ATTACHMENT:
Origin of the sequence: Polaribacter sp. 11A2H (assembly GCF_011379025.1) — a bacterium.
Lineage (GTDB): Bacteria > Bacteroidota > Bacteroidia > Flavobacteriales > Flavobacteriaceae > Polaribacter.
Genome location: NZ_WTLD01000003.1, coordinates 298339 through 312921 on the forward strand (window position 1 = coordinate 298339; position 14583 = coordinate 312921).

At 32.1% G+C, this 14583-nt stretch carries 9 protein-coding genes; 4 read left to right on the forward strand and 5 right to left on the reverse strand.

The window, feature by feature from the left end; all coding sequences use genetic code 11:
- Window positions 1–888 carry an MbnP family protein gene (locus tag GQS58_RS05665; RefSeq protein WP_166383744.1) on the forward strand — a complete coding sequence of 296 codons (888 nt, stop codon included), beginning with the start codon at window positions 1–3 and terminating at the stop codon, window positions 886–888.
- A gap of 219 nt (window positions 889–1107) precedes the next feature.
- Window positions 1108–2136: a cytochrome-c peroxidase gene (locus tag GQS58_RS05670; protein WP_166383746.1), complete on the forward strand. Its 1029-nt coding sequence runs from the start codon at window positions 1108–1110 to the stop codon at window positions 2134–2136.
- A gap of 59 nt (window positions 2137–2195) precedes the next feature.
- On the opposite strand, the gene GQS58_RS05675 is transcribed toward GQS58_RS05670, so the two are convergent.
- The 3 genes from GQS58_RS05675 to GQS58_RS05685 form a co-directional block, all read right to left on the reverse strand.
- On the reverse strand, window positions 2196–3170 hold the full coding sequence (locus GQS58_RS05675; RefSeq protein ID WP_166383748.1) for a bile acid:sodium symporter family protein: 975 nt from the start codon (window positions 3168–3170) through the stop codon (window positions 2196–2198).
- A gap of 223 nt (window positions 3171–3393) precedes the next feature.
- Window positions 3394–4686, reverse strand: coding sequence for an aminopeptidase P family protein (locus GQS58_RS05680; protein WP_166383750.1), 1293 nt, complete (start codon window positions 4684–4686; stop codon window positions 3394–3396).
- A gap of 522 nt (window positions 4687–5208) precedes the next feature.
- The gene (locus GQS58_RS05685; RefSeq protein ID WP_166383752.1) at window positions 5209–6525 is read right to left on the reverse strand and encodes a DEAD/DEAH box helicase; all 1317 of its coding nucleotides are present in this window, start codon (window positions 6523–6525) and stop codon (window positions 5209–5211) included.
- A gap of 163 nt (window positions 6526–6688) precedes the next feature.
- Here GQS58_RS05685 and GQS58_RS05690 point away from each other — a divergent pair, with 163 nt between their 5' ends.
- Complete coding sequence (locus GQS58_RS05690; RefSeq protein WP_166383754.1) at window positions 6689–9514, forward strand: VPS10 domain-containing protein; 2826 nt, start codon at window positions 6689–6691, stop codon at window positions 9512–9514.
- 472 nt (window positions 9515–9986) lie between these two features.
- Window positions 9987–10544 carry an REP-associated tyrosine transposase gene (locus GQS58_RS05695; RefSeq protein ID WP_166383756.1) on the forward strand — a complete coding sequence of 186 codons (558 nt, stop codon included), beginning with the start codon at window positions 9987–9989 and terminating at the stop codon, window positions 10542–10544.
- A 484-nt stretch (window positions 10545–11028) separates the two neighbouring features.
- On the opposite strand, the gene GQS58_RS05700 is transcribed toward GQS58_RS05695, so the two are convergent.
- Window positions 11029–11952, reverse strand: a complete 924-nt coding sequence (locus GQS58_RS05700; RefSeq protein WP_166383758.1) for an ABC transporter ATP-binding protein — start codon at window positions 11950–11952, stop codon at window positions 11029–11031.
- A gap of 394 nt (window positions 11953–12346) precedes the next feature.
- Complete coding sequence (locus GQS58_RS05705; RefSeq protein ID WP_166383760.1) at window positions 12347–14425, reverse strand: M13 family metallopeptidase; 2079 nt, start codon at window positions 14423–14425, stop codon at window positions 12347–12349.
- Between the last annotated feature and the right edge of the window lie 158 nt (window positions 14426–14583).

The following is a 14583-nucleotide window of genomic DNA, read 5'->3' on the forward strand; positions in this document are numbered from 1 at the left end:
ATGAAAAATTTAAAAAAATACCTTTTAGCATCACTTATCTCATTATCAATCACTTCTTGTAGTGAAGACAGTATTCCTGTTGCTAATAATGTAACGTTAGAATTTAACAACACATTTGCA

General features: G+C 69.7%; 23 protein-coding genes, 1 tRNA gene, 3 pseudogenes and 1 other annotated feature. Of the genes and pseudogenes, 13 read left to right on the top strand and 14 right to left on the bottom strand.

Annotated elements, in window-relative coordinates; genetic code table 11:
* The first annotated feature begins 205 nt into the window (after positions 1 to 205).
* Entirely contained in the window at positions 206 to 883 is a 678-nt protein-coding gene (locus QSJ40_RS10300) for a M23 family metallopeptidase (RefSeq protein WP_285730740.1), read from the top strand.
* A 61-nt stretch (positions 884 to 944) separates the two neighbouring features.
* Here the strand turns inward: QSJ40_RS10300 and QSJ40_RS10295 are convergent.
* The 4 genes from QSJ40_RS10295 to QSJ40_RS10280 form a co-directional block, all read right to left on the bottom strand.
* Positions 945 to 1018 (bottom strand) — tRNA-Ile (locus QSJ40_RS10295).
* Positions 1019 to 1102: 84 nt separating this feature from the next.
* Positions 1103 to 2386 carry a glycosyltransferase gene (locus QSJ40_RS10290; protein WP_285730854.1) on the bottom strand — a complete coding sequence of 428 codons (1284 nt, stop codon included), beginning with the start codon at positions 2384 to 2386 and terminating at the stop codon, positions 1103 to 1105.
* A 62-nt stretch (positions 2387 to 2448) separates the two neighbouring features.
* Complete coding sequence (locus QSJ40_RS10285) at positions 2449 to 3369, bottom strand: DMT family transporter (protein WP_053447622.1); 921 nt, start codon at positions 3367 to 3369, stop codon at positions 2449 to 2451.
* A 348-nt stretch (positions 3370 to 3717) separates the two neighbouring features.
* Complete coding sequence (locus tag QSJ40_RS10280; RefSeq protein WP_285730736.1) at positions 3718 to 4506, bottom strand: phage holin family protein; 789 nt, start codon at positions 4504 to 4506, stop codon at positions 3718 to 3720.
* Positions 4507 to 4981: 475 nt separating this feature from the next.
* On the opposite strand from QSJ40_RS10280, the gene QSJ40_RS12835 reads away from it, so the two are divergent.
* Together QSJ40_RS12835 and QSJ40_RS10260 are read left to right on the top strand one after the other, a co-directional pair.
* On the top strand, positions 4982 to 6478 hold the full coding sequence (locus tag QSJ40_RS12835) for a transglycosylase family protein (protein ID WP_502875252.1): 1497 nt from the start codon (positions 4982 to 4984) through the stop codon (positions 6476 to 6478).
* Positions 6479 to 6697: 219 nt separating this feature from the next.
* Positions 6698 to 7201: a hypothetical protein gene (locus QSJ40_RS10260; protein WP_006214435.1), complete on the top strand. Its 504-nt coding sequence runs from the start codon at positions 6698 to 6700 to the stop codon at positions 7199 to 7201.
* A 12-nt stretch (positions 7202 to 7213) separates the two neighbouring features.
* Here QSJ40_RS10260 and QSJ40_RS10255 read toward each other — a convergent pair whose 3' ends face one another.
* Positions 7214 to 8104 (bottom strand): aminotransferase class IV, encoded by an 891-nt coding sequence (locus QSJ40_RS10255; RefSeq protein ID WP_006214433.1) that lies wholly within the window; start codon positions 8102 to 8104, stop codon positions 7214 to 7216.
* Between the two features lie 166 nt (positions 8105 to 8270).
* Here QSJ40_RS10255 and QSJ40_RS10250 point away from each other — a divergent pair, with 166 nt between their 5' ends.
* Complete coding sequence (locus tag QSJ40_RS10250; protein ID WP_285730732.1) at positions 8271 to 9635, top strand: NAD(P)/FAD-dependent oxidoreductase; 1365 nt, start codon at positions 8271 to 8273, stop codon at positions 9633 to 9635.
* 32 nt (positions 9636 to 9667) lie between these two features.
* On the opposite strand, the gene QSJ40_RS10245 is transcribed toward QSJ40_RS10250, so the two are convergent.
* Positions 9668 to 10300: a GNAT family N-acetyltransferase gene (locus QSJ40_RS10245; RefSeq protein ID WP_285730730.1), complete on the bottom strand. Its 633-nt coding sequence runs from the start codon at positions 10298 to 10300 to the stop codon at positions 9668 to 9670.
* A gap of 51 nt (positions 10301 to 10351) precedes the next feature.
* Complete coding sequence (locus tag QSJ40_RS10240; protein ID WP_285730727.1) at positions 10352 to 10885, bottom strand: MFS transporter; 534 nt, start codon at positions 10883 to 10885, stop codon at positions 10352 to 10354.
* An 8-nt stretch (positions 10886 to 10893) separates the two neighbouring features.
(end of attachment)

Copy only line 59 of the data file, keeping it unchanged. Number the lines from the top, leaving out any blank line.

* A gap of 51 nt (positions 10301 to 10351) precedes the next feature.